easy approach to phrasal verbs


Page 11: there are three phrasal verbs on this page

1.- To seal up

Seal meaning: If you seal an opening, you fill or cover it to prevent air, gas or a liquid getting in or out.

PV meaning: It is an emphasis of to seal

USE: Completion

Text: “… SEAL UP and make entire”


2.- To ramble off

Ramble meaning: To take a long walk in the countryside

PV meaning: To go for a long walk in the countryside for enjoyment

USE: In an outward but unspecified direction

Text: “while we RAMBLE OFF”


3.- Curl up

Curl meaning: If something curls somewhere, it moves in circles or spirals

PV meaning: To sit in a comfortable position with your legs bent and your feet up off the floor

USE: Upwards

Text: ” Here Jinny if we CURL UP”


door. Miss Hudson. I am left alone to find an answer. The figures mean nothing now. Meaning has gone. The clock ticks. The two hands are convoys marching through a desert. The black bars on the clock face are green oases. The long hand has marched ahead to find water. The other painfully stumbles among hot stones in the desert. It will die in the desert. The kitchen door slams. Wild dogs bark far away. Look, the loop of the figure is beginning to fill with time; it holds the world in it. I begin to draw a figure and the world is looped in it, and I myself am outside the loop; which I now join -so- and SEAL UP, and make entire. The world is entire, and I am outside of it, crying, “Oh save me, from being blown for ever outside the loop of time!”

   “There Rhoda sits staring at the blackboard,” said Louis, “in the schoolroom, while we RAMBLE OFF, picking here a bit of thyme, pinching here a leaf of southernwood, while Bernard tells a story. Her shoulder-blades meet across her back like the wings of a small butterfly. And as she stares at the chalk figures, her mind lodges in those white circles; it steps through those white loops into emptiness, alone. They have no meaning for her. She has no answer for them. She has no body as the others have. And I, who speak with an Australian accent, whose father is a banker in Brisbane, do not fear her as I fear the others.”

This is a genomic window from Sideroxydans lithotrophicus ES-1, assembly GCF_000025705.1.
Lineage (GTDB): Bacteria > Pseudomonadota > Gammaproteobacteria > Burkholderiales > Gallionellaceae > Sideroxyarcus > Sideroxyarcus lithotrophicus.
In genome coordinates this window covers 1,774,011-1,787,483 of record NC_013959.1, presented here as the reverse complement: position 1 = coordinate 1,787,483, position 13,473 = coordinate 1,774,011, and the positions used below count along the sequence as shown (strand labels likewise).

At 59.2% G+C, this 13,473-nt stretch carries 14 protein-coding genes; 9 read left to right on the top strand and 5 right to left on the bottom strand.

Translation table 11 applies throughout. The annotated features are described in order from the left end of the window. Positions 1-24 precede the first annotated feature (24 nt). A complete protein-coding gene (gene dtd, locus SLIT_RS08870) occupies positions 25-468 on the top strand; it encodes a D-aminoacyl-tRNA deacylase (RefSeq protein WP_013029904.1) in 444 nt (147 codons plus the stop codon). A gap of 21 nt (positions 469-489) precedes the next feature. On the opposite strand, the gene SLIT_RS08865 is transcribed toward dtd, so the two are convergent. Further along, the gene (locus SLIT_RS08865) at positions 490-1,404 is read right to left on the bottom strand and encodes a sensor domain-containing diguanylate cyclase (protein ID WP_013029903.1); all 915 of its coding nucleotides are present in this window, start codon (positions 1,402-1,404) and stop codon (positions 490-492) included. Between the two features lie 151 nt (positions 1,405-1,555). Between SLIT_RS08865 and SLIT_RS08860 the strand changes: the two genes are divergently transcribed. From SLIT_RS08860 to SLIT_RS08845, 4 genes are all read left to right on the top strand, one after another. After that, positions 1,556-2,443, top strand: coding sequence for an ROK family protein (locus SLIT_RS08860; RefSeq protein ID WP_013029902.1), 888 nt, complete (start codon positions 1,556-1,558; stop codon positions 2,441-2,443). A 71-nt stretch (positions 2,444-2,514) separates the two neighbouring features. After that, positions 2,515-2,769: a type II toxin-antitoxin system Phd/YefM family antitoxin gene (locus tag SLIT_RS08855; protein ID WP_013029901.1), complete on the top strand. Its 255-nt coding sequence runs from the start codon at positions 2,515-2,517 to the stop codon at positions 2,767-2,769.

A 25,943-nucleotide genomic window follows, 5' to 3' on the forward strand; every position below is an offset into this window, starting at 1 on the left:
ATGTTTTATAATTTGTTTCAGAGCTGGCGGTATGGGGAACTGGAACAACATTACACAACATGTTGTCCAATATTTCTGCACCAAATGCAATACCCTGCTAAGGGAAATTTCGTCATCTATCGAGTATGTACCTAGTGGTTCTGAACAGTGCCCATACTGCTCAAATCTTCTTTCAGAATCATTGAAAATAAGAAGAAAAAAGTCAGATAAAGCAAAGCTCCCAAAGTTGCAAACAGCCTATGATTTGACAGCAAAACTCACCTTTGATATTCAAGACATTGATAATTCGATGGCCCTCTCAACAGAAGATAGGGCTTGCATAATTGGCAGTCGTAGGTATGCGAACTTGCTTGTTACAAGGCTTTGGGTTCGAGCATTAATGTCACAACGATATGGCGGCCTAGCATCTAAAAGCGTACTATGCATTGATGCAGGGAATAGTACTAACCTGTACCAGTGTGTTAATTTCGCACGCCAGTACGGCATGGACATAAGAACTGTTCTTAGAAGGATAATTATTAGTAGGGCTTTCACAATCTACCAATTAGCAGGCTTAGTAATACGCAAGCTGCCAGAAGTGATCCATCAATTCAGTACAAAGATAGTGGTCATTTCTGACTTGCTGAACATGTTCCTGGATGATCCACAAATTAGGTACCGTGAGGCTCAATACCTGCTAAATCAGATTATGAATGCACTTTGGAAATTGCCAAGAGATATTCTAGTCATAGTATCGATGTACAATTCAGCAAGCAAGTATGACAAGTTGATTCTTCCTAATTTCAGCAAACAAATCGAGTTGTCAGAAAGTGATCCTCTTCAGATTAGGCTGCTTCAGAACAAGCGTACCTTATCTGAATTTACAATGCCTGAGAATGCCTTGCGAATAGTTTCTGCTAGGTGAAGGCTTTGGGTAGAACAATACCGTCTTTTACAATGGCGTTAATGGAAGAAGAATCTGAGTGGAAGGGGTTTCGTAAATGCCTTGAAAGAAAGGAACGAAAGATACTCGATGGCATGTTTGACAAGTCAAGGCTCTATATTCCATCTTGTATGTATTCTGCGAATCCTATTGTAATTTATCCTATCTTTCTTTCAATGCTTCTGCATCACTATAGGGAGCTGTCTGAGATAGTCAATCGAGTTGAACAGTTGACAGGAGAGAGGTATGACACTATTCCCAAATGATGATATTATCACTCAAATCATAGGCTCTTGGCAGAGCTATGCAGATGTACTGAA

“Let us now crawl,” said Bernard, “under the canopy of the currant leaves, and tells stories. Let us inhabit the underworld. Let us take possession of our secret territory, which is lit by pendant currants like candelabra, shining red on one side, black on the other. Here, Jinny, if we curl up close, we can sit under the canopy of the currant leaves and watch the censers swing. This is our universe. The others pass down the carriage-down. The skirts of Miss Hudson and Miss Curry sweep by like candle extinguishers. Those are Susan’s white socks. Those are Louis’s neat sandshoes firmly printing the gravel. Here come warm gusts of decomposing leaves of rotting vegetation. We are in a swamp now; in a malarial jungle. There is an elephant white with maggots, killed by an arrow shot dead in its eye. The bright eyes of hopping birds -eagles, vultures- are apparent.They take us for fallen trees. They pick up at a worm .that is a hooded cobra- and leave it with a festering brown scar to be mauled by lions. This is our world, lit with crecents and stars of light; and great petals half transparent block the openings like purple windows. Everything is strange. Things are huge and very small. The stalks of flowers are thick as oak trees. Leaves are high as the domes of vast cathedrals. We are giants, lying here, who can make forests quiver  



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